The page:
greatly to this year's success. We will be glad to welcome him back again next year.
Hengle, our flashy forward, set the pace for the whole team in the matter of goal shooting.
His accurate shots turned the tide to victory in many of our close contests. We hope to
see you back again, "Hank",
Stieringer Ccenterj and Jung Cguardj played excellent basket ball for East Night and gave a
good account of themselves in every game.
Hoffman played his first year with our team. His brilliant playing won him a regular
berth at the forward position. We expect him to return next season.
Zimmerman, Ross, and Westerkamp, fguardsj completed the list of regular players. The
work of these men merits much praise. They could always be relied upon.
One hundred eightyfseven
.. K 5 ... -... I, i.,"-H ,
lr Ebsrraum lg
To our former players Jordan, Reusch, and Goldberg, who were unable to play regularly
this year because of Friday night classes, we extend the grateful appreciation of the Coach
and the team.
It would not be fair to conclude this article without mentioning the reserve squad. These
players won all but one of their games and in many of the practice sessions they forced the
regulars to extend themselves to the limit, before the first squad could out-soore them.
The team extends its heartfelt appreciation to Mr. Schwartz, who with his hearty coopera-
tion helped them on many occasions, to turn what seemed apparent defeat into victory for
the "Blue and Gold."
Coach Sporing was assisted by Arthur Wheeler,'an alumnus of East Night.
ARTHUR WHEELER, JR.
Dwxci-ir SPORING f-" ' ' ' ' Coach
ARTHUR WHEELER Assistant Coach
HENRY SIEN f ' Captain
Julius Hengle Woodward Reusch
Albert Hoffman John Ross
john jordan Henry Sien
Conrad Jung john Stieringer
One hundred eighty-eight
- - Semen-'if
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1 iw UT, y
Basket Ball cmd the American 'Youth
UROPEANS who come to America are astonished at the speed with which the
Americans accomplish things. A large skyscraper is begun in March, three
months later a dentist receives a patient in a completely furnished office on one
of the top floors. On March the fourth tourists at Miami Beach, Florida
heard Chief justice Taft administer the oath of oflice to Presidentfelect Hoover as plainly
as though they were standing by his side. The American people pay no attention to such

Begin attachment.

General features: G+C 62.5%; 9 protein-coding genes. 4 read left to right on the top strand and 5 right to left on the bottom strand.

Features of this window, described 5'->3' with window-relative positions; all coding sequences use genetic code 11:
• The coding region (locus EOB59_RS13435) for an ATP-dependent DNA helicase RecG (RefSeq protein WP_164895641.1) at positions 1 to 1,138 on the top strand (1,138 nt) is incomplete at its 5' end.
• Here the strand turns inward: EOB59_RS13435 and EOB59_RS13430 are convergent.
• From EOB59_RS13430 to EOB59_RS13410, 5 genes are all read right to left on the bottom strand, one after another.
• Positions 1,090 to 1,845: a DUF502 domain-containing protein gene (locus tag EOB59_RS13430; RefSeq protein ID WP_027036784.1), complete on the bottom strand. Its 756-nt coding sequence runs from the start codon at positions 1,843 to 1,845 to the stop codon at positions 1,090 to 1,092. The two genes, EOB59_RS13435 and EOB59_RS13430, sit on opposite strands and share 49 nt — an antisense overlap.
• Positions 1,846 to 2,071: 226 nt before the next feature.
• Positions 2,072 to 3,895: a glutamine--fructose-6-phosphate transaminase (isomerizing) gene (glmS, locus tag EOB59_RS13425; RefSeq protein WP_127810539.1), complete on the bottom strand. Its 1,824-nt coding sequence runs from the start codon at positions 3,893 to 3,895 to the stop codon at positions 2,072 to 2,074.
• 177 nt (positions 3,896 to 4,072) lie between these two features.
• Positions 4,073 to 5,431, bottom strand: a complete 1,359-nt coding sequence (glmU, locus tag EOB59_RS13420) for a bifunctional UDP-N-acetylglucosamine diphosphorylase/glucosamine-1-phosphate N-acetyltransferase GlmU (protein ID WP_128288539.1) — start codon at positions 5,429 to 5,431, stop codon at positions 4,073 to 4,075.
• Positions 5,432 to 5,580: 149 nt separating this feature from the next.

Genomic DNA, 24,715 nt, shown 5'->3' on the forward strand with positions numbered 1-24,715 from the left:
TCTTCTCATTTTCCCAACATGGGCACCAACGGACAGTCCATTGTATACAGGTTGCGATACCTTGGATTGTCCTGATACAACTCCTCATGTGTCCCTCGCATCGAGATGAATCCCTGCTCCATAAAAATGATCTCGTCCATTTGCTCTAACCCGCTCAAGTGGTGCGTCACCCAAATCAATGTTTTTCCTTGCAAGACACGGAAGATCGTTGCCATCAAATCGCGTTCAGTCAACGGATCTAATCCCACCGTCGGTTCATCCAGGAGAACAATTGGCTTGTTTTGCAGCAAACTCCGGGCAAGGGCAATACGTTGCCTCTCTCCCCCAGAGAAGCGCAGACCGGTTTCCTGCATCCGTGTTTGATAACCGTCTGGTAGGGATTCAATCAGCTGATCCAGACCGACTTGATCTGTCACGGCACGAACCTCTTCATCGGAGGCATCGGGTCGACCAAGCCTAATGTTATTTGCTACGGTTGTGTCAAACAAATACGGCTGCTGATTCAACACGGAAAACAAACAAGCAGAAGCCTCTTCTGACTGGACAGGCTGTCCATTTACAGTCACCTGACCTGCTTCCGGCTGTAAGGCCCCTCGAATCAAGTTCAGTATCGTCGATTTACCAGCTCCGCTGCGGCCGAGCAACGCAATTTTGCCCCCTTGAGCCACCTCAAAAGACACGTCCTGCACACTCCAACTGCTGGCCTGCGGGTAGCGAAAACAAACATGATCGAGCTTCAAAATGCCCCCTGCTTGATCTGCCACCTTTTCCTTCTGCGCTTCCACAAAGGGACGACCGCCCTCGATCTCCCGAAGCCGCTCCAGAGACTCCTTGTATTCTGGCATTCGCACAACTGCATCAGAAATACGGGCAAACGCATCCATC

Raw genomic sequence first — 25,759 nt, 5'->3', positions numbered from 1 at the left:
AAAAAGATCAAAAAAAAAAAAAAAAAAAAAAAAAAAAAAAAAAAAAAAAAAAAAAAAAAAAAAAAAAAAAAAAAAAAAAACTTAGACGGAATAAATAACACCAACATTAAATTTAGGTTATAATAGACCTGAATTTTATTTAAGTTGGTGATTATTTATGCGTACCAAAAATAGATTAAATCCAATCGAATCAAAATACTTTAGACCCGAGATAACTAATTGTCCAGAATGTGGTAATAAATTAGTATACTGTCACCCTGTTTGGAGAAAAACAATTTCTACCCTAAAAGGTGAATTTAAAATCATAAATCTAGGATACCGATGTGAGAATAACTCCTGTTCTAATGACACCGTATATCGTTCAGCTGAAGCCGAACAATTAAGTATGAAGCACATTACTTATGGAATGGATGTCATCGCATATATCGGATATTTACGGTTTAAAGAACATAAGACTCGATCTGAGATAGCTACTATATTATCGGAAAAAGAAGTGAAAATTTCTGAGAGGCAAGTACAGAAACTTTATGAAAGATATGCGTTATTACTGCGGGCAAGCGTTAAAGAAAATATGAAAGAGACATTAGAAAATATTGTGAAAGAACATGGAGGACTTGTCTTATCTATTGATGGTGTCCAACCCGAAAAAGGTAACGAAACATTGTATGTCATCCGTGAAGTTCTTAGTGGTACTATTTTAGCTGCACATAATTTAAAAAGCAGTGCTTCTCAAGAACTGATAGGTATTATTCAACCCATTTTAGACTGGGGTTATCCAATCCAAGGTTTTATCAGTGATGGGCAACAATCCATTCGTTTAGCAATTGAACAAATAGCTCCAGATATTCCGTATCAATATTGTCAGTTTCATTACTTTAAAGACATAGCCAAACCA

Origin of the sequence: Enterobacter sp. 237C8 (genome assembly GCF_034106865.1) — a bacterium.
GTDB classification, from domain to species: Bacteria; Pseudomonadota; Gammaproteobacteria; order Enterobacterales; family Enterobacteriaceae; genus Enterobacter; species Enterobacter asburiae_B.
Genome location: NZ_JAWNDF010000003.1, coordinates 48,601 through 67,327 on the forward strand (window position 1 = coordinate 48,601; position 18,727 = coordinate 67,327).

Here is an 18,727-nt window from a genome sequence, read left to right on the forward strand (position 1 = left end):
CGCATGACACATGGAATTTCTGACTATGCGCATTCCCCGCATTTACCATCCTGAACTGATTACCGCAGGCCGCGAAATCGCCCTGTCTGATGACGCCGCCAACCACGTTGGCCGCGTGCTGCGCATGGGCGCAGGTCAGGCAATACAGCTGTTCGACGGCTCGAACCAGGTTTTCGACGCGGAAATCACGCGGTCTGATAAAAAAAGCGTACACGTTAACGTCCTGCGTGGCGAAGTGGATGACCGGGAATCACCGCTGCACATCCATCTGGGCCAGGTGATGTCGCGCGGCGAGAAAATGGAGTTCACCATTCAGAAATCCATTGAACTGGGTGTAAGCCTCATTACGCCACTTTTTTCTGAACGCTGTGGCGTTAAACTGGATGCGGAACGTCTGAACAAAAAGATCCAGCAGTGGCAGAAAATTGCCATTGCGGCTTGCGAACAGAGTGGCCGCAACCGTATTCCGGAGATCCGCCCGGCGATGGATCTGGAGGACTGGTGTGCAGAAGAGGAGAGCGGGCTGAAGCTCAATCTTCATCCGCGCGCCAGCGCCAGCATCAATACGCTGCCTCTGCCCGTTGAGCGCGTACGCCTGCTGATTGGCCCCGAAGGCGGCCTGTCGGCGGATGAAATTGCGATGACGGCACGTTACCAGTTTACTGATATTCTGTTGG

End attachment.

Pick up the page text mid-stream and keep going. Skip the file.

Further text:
phenomenal advantages. The changing conditions, changing ideals, changing emotions,
changing desires, have developed commonwealths that would cause our greatfgrand-
mothers to wave their hands in frenzy,
The individual who can not adapt himself to this fast moving universe will soon become
dissatisfied with his fellow men, he will find himself a hermit, isolated from a world that he
does not understand.
Competitive athletics is not new. The Greeks and Spartans developed a great variety of
sports-running, wrestling, jumping, boxing, and throwing the javelin were enjoyed by
the entire population. Historians tell us that Greek and Roman communities developed
bodies but that they failed to speed up the mentality. A-well developed body with a slow
mind is worth about as much as a draft horse at the Derby.
The beginning of games that developed the mind and body dates back to early medieval
times. The origin of football goes back a thousand years to an obscure beginning in Eng'
land, while other traditional sports as baseball, la crosse, cricket, etc. were practiced in their
original forms, some live centuries ago.
All of these games possessed similar play elements and major characteristics, chief of which
were competition, cooperation and personal contact. All were games played with a
ball, which insures by its vagaries a multitude of rapid changes and possibilities, and which
in consequence requires numberless immediate decisions and responses.
The chief characteristics of the old games, were the ones selected for incorporation into
the new one. This accounts for the tremendous growth and popularity of basket ball.
Critics tell us that no other play activity tends toward a better training of the initiative,
development of leadership, powers of coordination and of correct physical response.
Basket ball is an American game, originated by Americans, developed by Americans and
played by Americans. In the days of the game's infancy, peach baskets were used for
goals. The rules for men at one time included the division of the court by lines somewhat
as in the present girls' game. Nine, seven and finally Eve players constituted the teams.
The adoption and promotion of basket ball by the Y. M. C. A. led to its rapid extension
throughout the country and thus, finally, to its acceptance by high schools, colleges and